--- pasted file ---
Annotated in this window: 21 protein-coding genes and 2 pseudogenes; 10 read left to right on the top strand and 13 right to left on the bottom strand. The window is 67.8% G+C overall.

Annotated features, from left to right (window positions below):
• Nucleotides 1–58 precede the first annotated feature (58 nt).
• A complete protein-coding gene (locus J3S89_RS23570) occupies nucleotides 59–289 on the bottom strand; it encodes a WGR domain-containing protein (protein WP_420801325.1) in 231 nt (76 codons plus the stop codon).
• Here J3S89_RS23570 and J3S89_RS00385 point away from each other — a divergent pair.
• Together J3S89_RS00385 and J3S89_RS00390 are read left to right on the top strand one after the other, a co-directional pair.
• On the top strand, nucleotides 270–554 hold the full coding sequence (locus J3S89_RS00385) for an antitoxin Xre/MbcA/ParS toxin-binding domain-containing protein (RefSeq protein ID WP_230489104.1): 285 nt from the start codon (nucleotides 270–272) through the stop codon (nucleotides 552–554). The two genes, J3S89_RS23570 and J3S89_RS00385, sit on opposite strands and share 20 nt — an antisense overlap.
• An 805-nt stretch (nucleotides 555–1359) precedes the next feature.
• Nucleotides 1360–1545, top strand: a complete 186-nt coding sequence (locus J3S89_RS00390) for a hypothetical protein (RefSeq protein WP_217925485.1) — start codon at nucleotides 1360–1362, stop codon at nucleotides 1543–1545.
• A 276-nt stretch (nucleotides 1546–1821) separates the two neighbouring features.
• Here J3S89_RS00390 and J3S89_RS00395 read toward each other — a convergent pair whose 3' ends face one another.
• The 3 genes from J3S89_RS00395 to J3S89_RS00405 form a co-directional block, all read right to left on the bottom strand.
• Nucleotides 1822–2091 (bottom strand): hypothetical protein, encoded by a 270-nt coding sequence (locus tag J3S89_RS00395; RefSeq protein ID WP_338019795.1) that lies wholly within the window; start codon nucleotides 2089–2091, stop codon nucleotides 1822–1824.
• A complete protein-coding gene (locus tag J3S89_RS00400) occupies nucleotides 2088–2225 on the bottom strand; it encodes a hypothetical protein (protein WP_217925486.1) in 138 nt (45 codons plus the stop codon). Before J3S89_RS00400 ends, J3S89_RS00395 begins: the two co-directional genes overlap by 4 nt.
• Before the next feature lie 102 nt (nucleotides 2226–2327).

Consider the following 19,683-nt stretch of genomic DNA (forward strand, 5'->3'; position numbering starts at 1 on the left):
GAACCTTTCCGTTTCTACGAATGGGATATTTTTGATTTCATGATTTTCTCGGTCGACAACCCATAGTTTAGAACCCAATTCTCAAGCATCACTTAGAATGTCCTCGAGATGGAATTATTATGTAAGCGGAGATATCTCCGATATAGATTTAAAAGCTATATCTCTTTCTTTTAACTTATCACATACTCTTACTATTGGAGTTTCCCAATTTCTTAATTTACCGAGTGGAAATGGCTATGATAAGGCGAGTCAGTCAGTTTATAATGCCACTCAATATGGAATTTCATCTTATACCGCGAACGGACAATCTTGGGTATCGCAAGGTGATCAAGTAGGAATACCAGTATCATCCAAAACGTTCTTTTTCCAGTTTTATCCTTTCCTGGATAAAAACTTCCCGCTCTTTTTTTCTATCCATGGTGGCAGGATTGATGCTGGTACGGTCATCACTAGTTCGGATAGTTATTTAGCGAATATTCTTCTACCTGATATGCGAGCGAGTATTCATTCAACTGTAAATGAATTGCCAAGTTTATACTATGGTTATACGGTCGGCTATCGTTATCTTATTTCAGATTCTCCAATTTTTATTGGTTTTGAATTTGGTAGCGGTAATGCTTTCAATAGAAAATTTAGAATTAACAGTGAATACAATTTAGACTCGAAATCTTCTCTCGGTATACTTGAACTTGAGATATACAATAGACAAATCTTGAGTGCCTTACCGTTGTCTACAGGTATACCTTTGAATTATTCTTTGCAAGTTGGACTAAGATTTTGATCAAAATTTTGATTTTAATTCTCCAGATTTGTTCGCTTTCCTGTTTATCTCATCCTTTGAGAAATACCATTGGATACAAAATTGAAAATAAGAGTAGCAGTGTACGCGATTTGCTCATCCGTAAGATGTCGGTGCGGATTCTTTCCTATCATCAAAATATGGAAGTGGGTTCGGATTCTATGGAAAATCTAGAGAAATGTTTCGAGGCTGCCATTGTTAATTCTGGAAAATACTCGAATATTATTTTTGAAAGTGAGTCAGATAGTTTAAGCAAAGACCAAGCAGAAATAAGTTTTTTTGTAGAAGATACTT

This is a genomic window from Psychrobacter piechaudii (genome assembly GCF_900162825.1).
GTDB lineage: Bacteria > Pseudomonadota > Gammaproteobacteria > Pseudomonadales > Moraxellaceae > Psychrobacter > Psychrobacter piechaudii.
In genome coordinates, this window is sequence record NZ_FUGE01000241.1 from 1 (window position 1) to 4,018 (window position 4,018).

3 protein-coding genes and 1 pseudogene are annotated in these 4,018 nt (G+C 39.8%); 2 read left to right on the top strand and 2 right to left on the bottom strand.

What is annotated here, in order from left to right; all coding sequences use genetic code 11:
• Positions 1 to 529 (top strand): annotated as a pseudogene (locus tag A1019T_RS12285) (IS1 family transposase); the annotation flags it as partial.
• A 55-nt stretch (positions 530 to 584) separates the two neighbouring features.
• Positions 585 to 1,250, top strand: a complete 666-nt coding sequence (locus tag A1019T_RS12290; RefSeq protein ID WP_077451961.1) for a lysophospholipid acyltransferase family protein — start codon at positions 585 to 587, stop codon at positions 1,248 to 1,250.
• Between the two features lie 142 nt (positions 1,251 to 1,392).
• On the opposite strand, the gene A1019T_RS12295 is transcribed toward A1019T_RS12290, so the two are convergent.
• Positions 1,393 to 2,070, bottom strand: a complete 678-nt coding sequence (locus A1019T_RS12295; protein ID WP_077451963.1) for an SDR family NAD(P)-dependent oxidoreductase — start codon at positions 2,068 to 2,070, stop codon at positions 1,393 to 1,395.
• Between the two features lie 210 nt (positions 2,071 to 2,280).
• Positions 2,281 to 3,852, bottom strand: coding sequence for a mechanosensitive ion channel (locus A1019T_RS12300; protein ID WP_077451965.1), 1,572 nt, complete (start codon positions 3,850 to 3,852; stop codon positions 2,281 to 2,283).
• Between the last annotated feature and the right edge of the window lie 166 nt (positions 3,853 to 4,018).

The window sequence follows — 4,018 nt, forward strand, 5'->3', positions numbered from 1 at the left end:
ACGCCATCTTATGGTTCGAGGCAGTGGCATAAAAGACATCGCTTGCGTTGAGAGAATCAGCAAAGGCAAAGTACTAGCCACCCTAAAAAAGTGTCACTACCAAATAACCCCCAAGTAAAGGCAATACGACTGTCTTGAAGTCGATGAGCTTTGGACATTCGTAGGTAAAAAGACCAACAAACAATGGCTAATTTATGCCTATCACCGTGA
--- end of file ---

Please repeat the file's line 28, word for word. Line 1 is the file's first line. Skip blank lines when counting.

• Positions 1,393 to 2,070, bottom strand: a complete 678-nt coding sequence (locus A1019T_RS12295; protein ID WP_077451963.1) for an SDR family NAD(P)-dependent oxidoreductase — start codon at positions 2,068 to 2,070, stop codon at positions 1,393 to 1,395.